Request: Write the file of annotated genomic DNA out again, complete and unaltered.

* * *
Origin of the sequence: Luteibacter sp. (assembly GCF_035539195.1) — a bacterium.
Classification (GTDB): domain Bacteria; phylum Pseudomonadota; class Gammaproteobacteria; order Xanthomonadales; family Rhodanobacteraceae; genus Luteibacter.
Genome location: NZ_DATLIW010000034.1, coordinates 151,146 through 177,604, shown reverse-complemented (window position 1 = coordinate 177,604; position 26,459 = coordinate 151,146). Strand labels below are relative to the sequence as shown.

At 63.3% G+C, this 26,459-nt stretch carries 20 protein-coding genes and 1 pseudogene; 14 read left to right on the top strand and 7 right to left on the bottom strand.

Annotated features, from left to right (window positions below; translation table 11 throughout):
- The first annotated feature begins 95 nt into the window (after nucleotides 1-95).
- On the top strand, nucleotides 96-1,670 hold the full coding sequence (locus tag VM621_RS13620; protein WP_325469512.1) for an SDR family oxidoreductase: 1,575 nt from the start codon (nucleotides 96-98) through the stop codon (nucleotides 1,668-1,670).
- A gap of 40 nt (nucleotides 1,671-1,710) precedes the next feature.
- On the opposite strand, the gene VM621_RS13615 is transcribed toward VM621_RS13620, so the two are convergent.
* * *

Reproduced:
Origin of the sequence: Luteibacter sp. (assembly GCF_035539195.1) — a bacterium.
Classification (GTDB): domain Bacteria; phylum Pseudomonadota; class Gammaproteobacteria; order Xanthomonadales; family Rhodanobacteraceae; genus Luteibacter.
Genome location: NZ_DATLIW010000034.1, coordinates 151,146 through 177,604, shown reverse-complemented (window position 1 = coordinate 177,604; position 26,459 = coordinate 151,146). Strand labels below are relative to the sequence as shown.

At 63.3% G+C, this 26,459-nt stretch carries 20 protein-coding genes and 1 pseudogene; 14 read left to right on the top strand and 7 right to left on the bottom strand.

Annotated features, from left to right (window positions below; translation table 11 throughout):
- The first annotated feature begins 95 nt into the window (after nucleotides 1-95).
- On the top strand, nucleotides 96-1,670 hold the full coding sequence (locus tag VM621_RS13620; protein WP_325469512.1) for an SDR family oxidoreductase: 1,575 nt from the start codon (nucleotides 96-98) through the stop codon (nucleotides 1,668-1,670).
- A gap of 40 nt (nucleotides 1,671-1,710) precedes the next feature.
- On the opposite strand, the gene VM621_RS13615 is transcribed toward VM621_RS13620, so the two are convergent.